Instead, Bitch provided Ferron with a list of songs that she wanted to produce. Ferron played them on her acoustic guitar, and Bitch then took the recordings on the road, stopping in different cities to get sympathetic musicians ó such as the Indigo Girls, Ani DiFranco, and Sam Parton of The Be Good Tanyas ó to contribute to Boulder. Ferron and Bitch agreed that they wouldnít talk during the production process and that Bitch would send Ferron the material to hear only after it was completed.
For a person who loves to maintain her artistic control, waiting was sometimes a harrowing experience for Ferron. "In a way, I was nervous when I was waiting to see what she did with them," said Ferron. "Iíd already delivered those songs, so I asked her, ĎWhy donít you get someone else to sing them? Why donít you do the whole thing yourself?í She refused. I thought it was very weird that I didnít have any part in it. ĎB.í really needed me to give her these songs because she wanted to interpret them and introduce them to younger people. I eventually realized that if I hold my work to me, Iíll never get it out there and thatís what she was offering me. You know youíre going to die, so does it really matter how somebody else adds music to your songs? It took me a year and a half or so to get my ego in shape, and then I did everything she asked."
When the album was finally finished, Ferron was quietly overwhelmed. "I think that it turned out fine," she said. "I hear something different inside the songs than ĎB.í recorded. I will always hear what I hear in music. I love them and love what they did, and yet, I still would never have done it that way."
"I donít feel any need to change my songs like Bob Dylan does," continued Ferron. "Part of that is conscious. Once you live that moment and it goes out there, itís no longer yours, so youíre screwing around with other peopleís prayers, if you change it. It makes the first moment not as important. Itís not mine to change anymore. It diminishes the importance of the first breath. But ĎB.í gave me a gift with this record. Iím front and center in the recording. Believe me, it hasnít always been like that."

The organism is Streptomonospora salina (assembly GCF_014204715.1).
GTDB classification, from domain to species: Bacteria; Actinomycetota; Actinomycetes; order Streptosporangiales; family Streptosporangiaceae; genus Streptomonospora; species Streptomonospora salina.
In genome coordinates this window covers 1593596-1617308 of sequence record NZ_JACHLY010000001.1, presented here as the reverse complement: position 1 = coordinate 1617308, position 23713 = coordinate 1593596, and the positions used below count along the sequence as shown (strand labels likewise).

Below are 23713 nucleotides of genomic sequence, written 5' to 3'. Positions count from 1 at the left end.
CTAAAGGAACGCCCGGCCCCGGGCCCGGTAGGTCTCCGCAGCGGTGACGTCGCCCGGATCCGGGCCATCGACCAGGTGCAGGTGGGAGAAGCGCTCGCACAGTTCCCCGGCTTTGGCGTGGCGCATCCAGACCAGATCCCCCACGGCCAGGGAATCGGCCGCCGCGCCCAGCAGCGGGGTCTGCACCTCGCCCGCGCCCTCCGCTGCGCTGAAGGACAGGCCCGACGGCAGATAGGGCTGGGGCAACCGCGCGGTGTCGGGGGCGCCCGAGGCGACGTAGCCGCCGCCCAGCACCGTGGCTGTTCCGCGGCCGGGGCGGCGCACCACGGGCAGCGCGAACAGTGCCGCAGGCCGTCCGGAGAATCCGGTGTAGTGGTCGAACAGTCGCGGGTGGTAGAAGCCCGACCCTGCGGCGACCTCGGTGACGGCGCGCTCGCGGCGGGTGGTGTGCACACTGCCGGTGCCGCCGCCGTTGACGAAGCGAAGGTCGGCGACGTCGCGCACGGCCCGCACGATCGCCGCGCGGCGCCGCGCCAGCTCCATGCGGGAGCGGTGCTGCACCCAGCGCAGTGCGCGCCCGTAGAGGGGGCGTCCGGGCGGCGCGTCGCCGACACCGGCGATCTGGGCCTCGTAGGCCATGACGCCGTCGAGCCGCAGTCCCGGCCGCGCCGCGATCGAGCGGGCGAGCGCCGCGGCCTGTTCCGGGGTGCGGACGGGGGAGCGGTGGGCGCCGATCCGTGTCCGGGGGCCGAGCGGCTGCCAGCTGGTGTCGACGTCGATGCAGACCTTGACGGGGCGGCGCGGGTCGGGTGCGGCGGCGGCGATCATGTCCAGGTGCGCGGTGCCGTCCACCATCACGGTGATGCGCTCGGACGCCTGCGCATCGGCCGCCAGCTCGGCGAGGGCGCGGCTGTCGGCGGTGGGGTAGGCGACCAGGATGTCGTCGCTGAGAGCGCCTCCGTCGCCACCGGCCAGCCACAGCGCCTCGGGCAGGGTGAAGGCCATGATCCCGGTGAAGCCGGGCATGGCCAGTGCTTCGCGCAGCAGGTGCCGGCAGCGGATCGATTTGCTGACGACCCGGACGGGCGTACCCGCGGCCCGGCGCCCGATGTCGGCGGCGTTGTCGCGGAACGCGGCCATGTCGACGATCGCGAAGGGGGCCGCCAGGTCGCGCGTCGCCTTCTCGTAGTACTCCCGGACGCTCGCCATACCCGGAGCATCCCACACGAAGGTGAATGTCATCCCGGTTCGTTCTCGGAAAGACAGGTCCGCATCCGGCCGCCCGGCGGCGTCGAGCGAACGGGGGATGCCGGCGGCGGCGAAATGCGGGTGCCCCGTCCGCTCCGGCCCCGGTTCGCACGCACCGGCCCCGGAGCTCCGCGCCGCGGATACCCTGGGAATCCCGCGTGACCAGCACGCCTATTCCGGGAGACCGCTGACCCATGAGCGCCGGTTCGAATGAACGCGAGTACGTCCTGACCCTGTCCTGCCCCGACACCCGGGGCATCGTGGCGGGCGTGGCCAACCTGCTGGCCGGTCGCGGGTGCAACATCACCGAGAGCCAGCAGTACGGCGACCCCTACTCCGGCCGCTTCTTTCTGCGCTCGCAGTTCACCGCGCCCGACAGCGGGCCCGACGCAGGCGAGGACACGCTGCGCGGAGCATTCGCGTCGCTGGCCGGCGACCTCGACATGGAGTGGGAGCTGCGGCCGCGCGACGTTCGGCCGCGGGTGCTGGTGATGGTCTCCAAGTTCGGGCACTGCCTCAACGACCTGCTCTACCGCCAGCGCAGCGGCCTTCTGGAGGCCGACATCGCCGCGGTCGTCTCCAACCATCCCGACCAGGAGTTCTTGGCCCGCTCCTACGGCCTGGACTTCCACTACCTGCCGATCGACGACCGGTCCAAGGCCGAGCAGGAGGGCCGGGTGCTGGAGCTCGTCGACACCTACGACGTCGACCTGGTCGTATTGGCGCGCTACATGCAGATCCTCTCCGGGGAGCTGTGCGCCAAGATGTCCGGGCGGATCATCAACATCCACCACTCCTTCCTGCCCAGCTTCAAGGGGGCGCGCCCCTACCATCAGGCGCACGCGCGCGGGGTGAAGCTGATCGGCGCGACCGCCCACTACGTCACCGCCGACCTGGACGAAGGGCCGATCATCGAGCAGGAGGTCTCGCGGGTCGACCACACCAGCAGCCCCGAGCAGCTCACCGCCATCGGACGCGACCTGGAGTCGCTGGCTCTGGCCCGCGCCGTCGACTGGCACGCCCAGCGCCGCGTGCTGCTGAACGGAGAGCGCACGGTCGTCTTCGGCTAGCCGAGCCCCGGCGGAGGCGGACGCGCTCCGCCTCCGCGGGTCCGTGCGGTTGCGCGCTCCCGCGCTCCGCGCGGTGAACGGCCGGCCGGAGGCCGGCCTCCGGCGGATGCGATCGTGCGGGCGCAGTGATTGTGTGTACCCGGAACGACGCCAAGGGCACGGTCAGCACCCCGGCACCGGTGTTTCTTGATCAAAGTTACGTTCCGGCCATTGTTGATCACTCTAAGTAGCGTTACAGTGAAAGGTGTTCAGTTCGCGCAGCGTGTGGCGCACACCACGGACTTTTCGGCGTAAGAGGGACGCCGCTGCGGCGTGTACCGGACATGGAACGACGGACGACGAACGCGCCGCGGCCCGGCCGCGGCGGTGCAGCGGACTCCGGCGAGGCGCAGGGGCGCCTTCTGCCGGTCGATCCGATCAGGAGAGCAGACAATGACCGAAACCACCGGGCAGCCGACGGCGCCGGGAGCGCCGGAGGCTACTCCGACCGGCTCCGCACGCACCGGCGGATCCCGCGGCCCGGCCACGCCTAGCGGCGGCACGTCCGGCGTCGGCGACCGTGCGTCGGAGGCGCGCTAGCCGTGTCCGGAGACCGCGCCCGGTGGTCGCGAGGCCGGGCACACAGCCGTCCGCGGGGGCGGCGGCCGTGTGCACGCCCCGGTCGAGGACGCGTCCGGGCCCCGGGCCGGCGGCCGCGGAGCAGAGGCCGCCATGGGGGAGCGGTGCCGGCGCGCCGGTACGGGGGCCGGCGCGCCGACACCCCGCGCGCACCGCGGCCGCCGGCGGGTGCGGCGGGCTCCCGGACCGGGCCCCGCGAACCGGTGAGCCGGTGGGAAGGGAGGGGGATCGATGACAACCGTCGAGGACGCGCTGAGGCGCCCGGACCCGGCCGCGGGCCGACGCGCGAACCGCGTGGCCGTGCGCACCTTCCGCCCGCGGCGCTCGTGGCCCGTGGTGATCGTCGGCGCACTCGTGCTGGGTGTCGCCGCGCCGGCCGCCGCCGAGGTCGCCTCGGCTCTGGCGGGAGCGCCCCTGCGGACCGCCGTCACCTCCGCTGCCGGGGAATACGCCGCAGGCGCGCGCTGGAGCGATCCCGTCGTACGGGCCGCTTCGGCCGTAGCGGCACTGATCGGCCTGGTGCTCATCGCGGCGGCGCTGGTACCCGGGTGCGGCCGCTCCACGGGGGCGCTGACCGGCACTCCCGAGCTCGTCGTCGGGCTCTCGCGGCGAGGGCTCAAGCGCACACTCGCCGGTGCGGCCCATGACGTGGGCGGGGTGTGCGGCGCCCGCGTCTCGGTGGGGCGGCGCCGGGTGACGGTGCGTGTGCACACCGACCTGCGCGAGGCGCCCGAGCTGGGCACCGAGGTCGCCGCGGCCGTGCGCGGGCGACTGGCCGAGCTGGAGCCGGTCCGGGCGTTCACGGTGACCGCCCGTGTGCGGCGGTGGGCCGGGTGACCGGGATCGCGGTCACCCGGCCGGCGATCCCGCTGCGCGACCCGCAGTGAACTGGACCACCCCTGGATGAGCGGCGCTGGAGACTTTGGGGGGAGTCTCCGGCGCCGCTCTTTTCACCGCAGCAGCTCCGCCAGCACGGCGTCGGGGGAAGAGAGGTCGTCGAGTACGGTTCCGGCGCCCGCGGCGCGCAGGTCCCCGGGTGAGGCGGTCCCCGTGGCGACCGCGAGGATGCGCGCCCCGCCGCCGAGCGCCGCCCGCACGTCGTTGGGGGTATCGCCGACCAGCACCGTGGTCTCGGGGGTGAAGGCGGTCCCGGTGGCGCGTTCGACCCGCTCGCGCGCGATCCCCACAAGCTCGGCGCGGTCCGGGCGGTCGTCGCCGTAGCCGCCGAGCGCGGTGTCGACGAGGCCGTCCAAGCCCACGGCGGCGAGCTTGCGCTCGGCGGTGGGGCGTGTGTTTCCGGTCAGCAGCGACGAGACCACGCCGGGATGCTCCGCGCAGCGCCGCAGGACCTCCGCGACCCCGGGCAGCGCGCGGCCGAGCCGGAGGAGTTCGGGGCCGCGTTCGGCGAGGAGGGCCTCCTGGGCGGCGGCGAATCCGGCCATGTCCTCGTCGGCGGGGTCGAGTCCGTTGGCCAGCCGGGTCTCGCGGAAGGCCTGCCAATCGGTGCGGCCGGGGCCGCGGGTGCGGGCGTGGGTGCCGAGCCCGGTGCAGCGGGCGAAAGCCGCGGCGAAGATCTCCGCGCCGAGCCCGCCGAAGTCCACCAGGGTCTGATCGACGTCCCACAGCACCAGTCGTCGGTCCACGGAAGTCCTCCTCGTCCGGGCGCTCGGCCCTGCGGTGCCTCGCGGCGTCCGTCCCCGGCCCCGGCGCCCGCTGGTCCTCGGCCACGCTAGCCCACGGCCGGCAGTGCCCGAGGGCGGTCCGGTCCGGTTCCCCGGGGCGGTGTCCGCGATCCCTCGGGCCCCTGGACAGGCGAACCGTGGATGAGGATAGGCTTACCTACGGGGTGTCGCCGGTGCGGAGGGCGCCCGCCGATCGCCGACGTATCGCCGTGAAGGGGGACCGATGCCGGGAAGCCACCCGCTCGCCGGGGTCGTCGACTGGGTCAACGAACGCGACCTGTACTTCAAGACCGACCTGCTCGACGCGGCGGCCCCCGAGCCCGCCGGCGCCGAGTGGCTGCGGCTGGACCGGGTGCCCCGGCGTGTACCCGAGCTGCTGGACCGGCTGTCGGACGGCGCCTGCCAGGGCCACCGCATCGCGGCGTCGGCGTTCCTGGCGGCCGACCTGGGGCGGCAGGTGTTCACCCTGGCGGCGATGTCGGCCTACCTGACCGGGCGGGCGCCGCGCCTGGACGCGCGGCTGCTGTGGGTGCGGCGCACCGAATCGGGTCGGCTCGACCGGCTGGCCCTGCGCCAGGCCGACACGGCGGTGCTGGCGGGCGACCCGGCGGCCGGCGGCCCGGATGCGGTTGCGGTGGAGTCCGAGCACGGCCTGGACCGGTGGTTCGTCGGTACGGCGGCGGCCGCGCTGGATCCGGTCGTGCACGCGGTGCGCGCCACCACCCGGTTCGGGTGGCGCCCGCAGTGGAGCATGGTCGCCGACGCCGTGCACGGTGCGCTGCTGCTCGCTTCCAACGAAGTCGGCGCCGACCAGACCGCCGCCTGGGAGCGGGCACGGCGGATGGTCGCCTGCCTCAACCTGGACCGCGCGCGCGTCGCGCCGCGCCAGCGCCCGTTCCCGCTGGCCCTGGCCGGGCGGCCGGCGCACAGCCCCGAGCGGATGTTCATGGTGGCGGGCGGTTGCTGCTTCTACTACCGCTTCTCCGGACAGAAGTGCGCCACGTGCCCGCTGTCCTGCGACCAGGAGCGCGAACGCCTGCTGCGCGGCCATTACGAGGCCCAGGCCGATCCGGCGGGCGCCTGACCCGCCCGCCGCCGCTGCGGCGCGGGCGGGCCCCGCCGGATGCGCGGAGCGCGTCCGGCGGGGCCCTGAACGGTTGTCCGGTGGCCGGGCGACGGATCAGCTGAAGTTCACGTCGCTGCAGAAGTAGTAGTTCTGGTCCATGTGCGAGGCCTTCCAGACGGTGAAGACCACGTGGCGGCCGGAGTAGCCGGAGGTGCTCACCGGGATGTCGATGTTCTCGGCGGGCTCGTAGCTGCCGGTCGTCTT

It isnít really valid to question whether or not the updated versions of Ferronís songs improve upon her original conceptions. Anyone who spends time pondering this issue likely would miss the point of Boulder entirely. When Ferron first recorded this material, she was a youthful songwriter who was trying to express herself within the accepted norms of the music industry. Her words may have been framed by carefully conceived arrangements, but she nevertheless managed to deliver her thoughts in a manner that was bold, powerful, and passionate. By contrast, the new renditions featured on Boulder reflect Ferronís maturity as an artist, and they embrace the sort of graceful maneuvering that a younger vocalist never would have been able to achieve. In fact, contemporary folk music rarely exudes the levels of gravity and poise that Ferron uncovers with each poetic lyric that she articulates.
The deliberation in Ferronís approach finds its closest parallel, perhaps, in Bob Dylanís output from the past decade. When he sang Not Dark Yet on his 1997 outing Time Out of Mind, Dylanís voice wasnít nearly as pliable as it had been in 1965. Following a similar path, Ferronís voice, too, has been tarnished by time, but much like Dylan, she has learned how to utilize this unfortunate happenstance to her advantage. When she delivers the material on Boulder in a way that is half-spoken and half-sung, her words assume a sacredness that makes them sound as if they are drawing upon the wisdom of some distant past.
The economy of the bare-bones arrangements with which Ferron communicates on Boulder reveals a level of depth and significance that many folks likely didnít notice in her original approach to these songs. Although she always has had a profound way of delivering her material, the three decades that have passed since these tunes were written and recorded have allowed her not only to refine her approach but also to inhabit her compositions more fully. They spring from her soul and feel like eternal truths that have always existed in the universe.